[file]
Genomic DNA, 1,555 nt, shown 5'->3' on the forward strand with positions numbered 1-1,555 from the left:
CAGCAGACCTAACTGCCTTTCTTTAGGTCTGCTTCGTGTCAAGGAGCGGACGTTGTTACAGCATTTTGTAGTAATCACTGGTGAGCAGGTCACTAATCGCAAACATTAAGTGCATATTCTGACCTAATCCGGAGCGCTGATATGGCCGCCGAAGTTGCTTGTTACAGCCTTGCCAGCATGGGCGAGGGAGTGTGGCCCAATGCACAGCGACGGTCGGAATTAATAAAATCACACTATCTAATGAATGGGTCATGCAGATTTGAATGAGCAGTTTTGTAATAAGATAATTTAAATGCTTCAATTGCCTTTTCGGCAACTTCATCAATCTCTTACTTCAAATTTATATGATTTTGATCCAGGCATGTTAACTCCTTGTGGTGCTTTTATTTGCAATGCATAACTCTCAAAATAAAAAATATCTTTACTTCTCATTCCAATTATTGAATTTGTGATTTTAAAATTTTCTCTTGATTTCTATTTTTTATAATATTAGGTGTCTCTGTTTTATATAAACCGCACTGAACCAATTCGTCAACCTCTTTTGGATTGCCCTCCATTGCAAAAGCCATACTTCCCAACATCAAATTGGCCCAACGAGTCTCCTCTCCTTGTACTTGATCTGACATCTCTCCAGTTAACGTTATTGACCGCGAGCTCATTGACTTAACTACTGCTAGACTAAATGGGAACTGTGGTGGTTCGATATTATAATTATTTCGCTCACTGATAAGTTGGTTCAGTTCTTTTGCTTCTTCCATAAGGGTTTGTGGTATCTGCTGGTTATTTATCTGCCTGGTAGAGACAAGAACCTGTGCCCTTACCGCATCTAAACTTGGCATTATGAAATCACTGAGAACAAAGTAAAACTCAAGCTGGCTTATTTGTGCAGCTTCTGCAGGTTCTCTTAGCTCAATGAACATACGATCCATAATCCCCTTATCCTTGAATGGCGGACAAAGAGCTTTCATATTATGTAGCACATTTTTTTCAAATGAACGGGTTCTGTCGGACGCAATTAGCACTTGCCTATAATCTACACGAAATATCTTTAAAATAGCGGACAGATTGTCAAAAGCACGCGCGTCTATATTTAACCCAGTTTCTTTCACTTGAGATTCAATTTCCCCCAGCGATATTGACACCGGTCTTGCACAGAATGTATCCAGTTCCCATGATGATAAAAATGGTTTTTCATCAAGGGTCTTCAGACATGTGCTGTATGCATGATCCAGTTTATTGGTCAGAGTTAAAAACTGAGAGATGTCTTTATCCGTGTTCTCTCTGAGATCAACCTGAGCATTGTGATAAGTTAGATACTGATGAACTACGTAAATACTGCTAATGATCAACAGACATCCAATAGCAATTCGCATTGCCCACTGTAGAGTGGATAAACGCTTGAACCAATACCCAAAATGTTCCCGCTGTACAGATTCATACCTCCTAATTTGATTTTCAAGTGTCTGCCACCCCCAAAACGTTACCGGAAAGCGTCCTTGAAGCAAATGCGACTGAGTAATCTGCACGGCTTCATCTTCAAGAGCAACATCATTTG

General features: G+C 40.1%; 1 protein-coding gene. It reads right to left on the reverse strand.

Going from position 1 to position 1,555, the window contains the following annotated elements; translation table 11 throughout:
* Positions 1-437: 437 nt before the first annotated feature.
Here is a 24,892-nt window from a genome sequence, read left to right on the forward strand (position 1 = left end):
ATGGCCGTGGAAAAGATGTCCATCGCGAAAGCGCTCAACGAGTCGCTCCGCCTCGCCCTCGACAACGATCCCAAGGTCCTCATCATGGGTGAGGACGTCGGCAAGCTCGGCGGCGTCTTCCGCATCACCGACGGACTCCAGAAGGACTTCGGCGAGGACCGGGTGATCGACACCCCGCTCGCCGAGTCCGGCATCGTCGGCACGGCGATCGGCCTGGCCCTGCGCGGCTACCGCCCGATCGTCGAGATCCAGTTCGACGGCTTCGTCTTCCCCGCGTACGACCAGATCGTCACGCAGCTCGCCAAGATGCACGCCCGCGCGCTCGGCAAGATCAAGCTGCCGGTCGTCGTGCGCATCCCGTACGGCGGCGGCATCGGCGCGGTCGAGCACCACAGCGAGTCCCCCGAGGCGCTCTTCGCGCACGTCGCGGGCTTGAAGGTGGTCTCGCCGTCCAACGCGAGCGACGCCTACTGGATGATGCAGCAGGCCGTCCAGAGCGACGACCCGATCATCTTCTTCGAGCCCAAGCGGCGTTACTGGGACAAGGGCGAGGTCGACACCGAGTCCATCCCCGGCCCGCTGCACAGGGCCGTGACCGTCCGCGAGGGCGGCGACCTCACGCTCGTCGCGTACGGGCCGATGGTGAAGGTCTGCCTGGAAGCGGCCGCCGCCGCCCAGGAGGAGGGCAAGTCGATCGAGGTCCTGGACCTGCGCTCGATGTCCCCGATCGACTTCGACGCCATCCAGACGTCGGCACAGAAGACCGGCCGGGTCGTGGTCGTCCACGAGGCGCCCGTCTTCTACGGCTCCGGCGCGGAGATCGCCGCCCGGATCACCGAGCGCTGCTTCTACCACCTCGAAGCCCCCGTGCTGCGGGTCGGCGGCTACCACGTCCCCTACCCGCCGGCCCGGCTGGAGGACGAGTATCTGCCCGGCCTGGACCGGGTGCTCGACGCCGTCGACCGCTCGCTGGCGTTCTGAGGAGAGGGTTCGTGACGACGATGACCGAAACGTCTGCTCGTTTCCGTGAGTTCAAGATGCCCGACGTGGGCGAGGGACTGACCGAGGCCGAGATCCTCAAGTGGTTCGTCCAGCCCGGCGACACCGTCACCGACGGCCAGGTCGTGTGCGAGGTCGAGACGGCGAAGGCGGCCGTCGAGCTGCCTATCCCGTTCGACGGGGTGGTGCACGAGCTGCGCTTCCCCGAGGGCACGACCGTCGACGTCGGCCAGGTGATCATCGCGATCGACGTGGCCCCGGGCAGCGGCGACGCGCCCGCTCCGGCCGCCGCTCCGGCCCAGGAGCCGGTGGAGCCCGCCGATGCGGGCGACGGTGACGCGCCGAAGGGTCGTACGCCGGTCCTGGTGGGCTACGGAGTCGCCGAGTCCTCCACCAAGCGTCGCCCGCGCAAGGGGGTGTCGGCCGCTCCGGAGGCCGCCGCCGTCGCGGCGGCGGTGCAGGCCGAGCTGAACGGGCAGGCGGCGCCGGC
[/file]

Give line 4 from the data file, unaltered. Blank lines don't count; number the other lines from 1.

Going from position 1 to position 1,555, the window contains the following annotated elements; translation table 11 throughout: